Breaking Stigma, Building Empowerment

A Storytelling Project

What is the 'Breaking Stigma, Building Empowerment' storytelling project about?

The Ontario Brain Institute's Breaking Stigma, Building Empowerment storytelling project consists of honest and diverse first-person narratives from representatives with lived experience within the brain health community. Sharing their journey with us, individuals provide us with personal insights into the barriers of stigma and how it has impacted their experiences. They also shine light on moments of resiliency and triumphs in overcoming these adversities. By amplifying the power of lived experience and personal narratives, we hope to continue to break down the barriers of stigma, provide educational insights about brain conditions and empower individuals impacted by brain disorders.

What is special about this storytelling project?

These stories encompass many themes and provide insight into the importance of self-identity, acceptance, belonging and social connectedness. However, they also critically address societal expectations and structural inequalities that reinforce stigma and have a negative impact on individuals living with a brain condition.

Through this project, we also prioritize giving a voice to underrepresented communities and fostering representation. Brain disorders and their associated stigma affect individuals from diverse backgrounds and at different stages, which highlights the need for inclusivity and representation in addressing these barriers.

Why is it so important to address stigma?

Although progress has been made, stigma still poses a significant barrier to care for many people and can lead to a lower quality of life and significant adverse health outcomes. Stigma is a cross-cutting issue and needs to be addressed on multiple levels (individual, social and institutional) as well as taking into consideration the unique and distinctive experiences of different groups and communities. Structural inequities and negative societal norms further contribute to sources of adversity and limit access to support and services.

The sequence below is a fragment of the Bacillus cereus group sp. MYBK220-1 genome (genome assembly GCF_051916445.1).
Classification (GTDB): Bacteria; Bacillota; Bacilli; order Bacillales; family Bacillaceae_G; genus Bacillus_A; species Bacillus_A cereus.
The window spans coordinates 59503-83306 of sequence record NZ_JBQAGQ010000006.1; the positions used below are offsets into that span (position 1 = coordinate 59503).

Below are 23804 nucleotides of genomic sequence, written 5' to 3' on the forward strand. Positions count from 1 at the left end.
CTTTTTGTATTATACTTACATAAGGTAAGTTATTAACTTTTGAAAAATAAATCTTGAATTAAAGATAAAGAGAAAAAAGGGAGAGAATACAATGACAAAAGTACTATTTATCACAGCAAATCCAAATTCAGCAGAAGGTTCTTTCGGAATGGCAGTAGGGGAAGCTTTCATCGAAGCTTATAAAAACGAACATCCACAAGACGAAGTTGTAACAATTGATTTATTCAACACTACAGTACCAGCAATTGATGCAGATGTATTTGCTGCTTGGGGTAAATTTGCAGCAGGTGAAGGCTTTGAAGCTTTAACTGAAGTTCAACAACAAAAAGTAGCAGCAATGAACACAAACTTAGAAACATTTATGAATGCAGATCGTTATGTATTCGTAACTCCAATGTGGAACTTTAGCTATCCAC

By addressing stigma, we can contribute to creating an inclusive and equitable society as well as creating spaces where individuals can share their experiences and feel empowered.

Listening to voices with lived experience

Read deeply personal and insightful blogs from individuals in the brain health community

  • Returning to work after a stroke: Workplace stigma & the value of empathy for others

  • How to Have a Social Life as a Teen with Epilepsy

  • Stargazing: Dealing with loss

  • I have bipolar disorder: Coming to terms

  • Thriving beyond labels: Two voices on living with ADHD and OCD

  • Ableism, stigma and discrimination: A conversation

OBI's role in addressing stigma

Through our conversations with our patient and community advisory committee members and our blog writers from the brain health community, OBI is putting forward recommendations that people can integrate into their life to continue to break down the barriers of stigma.

Our seven top takeaways are:

  • Think about the words you are using and avoid stigmatizing language. Try to use person-centered language, which is centered around putting people first. It emphasizes the person rather than the condition.
  • Educate yourself about negative stereotypes and misinformation.
  • Openly involve yourself and show support for others along their journey.
  • Be patient with yourself. Understand that you are trying your best.
  • People with lived experience have so much to share and should be given a voice. Position them as co-creators and include them from the beginning in research, advocacy, and education initiatives.
  • Diversity and inclusion are fundamental. We need to have honest portrayals and show all facets of lived experiences.
  • Organizations should be able to provide accommodation to individuals with lived experience. This includes supporting people in navigating through the accommodation process, whether it be at school or work.


We recognize the strengths and resilience of our blog writers who have experienced stigma and celebrate the ways in which they have overcome these hurdles.

We would also like to thank both our PCAC Committee and blog writers, who supported us on this project through numerous consultations and conversations. Our PCAC Committee includes individuals living with brain conditions, caregivers, community organizations and representatives, research and support staff from each of our IDPs. Lastly, OBI recognizes the profound role of our members, and we are actively integrating their perspectives and all sides of lived experience in order to advance brain health.